Since its approval in 1998, tamoxifen has been used to treat millions of women (and men) diagnosed with hormone-receptor-positive breast cancer.  Tamoxifen can (so we are told) reduce the risk of breast cancer coming back by 40% to 50% in postmenopausal women (me) and by 30% to 50% in premenopausal women.  It can reduce the risk of a new cancer developing in the other breast by about 50%.  And most importantly (especially for me…..) if any breast cancer cells escaped past my lymph nodes and are lurking elsewhere in my body, Tamoxifen can slow or stop their growth.  It is usually taken for 2-3 years (followed by an aromatase inhibitor for another 2 years) in Canada.  In the US  and Europe, it is now common for a 10 year treatment of oral hormone therapy for cancer treatment.

What I didn’t know is that it can also be taken by those who have not actually been diagnosed with cancer, but are at high risk of developing it!

Tamoxifen offers other health benefits that aren’t related to treating cancer. Because it’s a selective estrogen receptor modulator or SERM, it selectively either blocks or activates estrogen’s action on specific cells. While tamoxifen blocks estrogen’s action on breast cells, it activates estrogen’s action in bone and liver cells. So tamoxifen can: help stop bone loss after menopause and lower cholesterol levels!  YAY!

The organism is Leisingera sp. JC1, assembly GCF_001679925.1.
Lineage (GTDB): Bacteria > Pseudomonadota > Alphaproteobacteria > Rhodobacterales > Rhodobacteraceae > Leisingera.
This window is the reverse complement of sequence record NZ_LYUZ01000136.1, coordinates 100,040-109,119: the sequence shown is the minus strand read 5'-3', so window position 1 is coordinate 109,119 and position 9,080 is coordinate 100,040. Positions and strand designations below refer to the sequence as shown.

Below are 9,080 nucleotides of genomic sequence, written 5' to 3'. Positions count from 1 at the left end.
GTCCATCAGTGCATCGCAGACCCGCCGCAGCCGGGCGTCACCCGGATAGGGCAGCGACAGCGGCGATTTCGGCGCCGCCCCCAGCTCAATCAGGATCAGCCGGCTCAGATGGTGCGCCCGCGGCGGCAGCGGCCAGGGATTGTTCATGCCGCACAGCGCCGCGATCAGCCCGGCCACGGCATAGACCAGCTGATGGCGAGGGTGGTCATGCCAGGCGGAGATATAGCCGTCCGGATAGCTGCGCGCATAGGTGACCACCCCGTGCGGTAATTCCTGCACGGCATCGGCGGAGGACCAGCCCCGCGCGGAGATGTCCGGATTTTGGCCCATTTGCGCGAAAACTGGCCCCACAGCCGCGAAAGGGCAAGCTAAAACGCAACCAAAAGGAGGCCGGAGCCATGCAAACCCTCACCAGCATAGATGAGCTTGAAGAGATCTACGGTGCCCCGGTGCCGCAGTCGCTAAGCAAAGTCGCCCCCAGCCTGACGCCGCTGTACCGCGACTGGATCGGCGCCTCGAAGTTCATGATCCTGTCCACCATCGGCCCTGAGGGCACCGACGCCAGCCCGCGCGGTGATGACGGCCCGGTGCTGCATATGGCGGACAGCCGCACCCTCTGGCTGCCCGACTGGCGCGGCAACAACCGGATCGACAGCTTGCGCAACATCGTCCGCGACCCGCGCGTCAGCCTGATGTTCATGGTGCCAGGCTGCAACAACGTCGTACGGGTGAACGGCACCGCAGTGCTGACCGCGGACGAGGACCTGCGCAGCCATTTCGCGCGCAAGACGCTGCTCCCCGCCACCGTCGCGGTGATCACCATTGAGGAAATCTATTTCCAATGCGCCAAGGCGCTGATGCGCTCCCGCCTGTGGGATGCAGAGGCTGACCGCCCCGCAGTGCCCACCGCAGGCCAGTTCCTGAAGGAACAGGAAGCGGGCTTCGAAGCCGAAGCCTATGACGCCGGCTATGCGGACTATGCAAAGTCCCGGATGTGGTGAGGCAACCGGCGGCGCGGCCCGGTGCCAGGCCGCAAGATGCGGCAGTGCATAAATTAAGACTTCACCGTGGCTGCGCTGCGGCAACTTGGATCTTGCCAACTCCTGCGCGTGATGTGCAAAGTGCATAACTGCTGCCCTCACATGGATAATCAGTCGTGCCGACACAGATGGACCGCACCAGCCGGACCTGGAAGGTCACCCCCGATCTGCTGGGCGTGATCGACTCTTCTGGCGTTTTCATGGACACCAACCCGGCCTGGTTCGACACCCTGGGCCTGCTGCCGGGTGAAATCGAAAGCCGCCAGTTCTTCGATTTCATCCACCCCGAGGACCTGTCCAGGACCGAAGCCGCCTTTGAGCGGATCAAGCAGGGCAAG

However, as you may be sure….there is always bad with the good, right?  So Tamoxifen, along with the potential for a MYRIAD of shitty, annoying fuck-with-you side effects (like weakness, memory loss, vaginal discharge or extreme dryness, vision problems, mood swings, depression to name ONLY a few) also brings the risk of blood clots, stroke and cervical cancer.  YAY!

So after Cousin Tammi has her way with you, you move on to an aromatase inhibitor  for 2-3 years.

The ovaries, while they are our main source of estrogen, are not the ONLY source.  Our adrenal glands, located at the top of each kidney, make small amounts of estrogen and so does fat tissue and brain tissue through the activity of an enzyme called AROMATASE.  So even us old peri and post menopausal dames are capable of making enough estrogen to feed those cancer cells that thrive on it. (Some factors known to increase aromatase enzyme activity include age, obesity, insulin, and alcohol…. YAY! That covers most of us peri and post menopausal dames!!)

So the smarty-pants scientists decided to develop an aromatase enzyme inhibitor (Aromasin, Anestrazole or  Letrozole)  which are meant to stop your body from producing ANY estrogen through enzyme activity. Because these meds lower the amount of estrogen in the body, less estrogen reaches bone cells, which can lead to significant bone thinning and weakening and a higher-than-average risk of broken bones. It also has a long list of side effects that mirror Tamoxifen, especially heart problems (27% higher risk).